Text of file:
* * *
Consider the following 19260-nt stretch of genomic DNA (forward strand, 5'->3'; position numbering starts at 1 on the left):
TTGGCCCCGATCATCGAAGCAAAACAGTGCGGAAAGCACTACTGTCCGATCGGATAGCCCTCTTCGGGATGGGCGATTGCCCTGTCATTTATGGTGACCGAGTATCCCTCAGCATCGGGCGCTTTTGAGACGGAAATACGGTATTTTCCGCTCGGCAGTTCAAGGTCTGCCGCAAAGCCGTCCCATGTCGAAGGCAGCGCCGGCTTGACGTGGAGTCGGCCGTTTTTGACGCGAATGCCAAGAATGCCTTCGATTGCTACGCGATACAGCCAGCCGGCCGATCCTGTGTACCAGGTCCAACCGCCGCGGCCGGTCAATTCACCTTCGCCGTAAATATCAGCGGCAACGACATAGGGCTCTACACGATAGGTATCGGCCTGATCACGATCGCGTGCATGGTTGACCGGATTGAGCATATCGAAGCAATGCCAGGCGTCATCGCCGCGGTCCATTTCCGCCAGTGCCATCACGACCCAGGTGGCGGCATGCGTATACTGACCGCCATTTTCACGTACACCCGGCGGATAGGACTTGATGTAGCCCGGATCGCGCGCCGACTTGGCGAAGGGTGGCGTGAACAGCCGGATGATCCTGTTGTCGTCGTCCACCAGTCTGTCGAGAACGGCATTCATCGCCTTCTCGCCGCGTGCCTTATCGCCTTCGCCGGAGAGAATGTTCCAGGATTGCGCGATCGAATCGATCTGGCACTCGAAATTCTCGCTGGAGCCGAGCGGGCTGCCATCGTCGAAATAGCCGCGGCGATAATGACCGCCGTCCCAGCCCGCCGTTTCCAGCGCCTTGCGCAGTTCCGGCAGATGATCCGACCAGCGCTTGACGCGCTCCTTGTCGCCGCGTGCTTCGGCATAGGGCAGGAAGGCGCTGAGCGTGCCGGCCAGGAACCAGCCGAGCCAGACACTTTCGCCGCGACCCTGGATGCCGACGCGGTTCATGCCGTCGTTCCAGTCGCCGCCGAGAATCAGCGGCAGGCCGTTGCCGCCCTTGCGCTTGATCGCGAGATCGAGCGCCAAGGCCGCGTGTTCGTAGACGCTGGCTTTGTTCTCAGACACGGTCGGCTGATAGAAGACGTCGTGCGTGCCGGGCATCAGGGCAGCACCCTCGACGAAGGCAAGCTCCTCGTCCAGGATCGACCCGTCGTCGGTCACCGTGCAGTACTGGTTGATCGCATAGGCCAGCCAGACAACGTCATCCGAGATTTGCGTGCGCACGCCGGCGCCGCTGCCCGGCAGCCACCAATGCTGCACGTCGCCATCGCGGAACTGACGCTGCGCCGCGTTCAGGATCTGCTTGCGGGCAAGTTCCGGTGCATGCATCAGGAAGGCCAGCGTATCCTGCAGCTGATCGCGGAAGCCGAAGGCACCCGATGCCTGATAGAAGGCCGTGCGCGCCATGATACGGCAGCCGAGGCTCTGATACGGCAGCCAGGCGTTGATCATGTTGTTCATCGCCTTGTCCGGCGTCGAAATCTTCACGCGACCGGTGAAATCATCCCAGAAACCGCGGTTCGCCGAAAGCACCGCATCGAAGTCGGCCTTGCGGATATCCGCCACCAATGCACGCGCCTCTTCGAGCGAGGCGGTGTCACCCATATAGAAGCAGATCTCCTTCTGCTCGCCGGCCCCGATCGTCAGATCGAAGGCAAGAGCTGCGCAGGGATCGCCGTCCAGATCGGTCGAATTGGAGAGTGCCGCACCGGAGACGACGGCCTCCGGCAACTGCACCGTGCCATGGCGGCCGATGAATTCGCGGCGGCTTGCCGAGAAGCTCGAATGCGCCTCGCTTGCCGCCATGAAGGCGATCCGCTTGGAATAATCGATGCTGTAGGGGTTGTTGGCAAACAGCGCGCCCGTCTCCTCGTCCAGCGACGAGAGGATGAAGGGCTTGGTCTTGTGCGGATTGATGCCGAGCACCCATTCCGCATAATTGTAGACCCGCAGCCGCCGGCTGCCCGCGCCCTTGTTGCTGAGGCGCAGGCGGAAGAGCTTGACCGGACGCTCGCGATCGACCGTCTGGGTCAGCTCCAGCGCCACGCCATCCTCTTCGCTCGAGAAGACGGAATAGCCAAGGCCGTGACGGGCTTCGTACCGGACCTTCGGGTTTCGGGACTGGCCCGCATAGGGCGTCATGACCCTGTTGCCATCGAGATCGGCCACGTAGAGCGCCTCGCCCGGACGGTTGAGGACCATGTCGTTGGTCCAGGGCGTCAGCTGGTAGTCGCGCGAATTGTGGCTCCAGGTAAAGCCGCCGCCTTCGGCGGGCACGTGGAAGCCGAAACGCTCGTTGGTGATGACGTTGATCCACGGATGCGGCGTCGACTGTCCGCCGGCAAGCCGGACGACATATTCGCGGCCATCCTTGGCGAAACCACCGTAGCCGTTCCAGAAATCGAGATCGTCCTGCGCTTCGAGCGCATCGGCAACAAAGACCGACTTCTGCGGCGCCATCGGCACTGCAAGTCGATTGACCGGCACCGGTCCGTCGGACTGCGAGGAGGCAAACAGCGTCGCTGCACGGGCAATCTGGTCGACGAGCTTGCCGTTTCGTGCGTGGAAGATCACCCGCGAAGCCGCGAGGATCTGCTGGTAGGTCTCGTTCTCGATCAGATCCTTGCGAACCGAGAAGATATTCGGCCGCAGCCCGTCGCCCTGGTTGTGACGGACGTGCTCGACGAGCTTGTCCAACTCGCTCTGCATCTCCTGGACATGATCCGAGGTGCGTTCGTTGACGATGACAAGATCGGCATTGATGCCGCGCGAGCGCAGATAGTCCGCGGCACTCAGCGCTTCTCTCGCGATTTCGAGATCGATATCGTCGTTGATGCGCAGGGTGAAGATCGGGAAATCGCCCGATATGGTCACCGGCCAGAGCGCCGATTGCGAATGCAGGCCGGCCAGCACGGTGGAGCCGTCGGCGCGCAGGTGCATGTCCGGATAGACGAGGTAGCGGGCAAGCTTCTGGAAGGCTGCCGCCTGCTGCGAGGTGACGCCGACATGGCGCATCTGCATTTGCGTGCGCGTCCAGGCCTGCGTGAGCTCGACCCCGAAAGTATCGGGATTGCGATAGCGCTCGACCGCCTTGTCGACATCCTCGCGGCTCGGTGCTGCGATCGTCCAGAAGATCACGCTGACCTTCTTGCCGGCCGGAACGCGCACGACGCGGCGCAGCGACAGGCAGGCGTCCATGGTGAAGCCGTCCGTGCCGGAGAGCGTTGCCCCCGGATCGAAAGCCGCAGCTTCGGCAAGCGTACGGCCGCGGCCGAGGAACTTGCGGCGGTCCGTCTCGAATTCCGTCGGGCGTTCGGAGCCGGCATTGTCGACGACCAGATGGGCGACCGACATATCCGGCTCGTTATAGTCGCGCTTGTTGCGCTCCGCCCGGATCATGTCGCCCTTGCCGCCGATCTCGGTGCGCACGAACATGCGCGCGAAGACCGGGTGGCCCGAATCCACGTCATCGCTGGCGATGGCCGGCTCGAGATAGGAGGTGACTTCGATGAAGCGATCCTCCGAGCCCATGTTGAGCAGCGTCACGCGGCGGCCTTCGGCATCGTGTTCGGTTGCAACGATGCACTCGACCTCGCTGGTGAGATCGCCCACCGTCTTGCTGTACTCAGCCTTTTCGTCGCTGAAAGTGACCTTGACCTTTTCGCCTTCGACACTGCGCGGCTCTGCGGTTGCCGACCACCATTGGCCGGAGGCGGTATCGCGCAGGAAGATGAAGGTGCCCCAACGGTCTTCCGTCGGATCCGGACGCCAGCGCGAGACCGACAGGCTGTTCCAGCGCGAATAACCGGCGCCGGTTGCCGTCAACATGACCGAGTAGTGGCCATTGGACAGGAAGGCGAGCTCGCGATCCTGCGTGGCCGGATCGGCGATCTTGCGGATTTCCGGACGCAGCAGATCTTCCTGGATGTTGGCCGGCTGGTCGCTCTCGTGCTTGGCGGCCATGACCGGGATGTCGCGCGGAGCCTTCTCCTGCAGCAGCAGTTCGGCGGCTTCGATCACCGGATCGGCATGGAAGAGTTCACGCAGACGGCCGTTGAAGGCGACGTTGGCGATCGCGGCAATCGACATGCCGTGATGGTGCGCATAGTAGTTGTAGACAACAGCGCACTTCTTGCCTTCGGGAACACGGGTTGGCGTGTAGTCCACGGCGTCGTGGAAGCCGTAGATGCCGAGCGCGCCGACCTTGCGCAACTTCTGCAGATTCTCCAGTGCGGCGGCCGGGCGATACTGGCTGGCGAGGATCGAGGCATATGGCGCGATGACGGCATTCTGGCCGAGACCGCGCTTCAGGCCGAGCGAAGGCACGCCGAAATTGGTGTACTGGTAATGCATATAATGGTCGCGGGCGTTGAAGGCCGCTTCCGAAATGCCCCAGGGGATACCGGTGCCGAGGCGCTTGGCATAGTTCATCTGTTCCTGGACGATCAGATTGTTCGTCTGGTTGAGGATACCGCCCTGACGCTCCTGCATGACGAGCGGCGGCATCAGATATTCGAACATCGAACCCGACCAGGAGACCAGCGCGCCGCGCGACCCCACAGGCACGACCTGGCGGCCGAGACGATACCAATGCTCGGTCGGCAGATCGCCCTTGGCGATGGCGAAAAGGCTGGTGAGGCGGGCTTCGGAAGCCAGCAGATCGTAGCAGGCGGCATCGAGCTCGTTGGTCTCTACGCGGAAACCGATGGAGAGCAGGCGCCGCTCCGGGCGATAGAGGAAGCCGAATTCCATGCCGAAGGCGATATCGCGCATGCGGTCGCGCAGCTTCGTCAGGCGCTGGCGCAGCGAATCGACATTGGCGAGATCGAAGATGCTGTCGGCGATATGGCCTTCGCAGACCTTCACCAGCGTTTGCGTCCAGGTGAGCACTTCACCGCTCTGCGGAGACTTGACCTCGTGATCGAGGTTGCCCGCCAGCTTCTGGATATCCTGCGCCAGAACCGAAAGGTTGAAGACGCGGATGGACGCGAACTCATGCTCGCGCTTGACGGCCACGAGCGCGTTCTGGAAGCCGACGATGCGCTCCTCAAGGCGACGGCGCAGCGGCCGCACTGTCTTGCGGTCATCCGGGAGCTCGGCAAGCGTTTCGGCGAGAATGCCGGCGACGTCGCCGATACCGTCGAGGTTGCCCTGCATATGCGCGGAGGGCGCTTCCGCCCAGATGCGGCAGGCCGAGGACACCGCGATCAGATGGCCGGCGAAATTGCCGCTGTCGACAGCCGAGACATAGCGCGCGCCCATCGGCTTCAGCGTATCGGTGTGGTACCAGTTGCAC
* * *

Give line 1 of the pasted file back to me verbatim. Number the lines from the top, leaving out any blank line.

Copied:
Consider the following 19260-nt stretch of genomic DNA (forward strand, 5'->3'; position numbering starts at 1 on the left):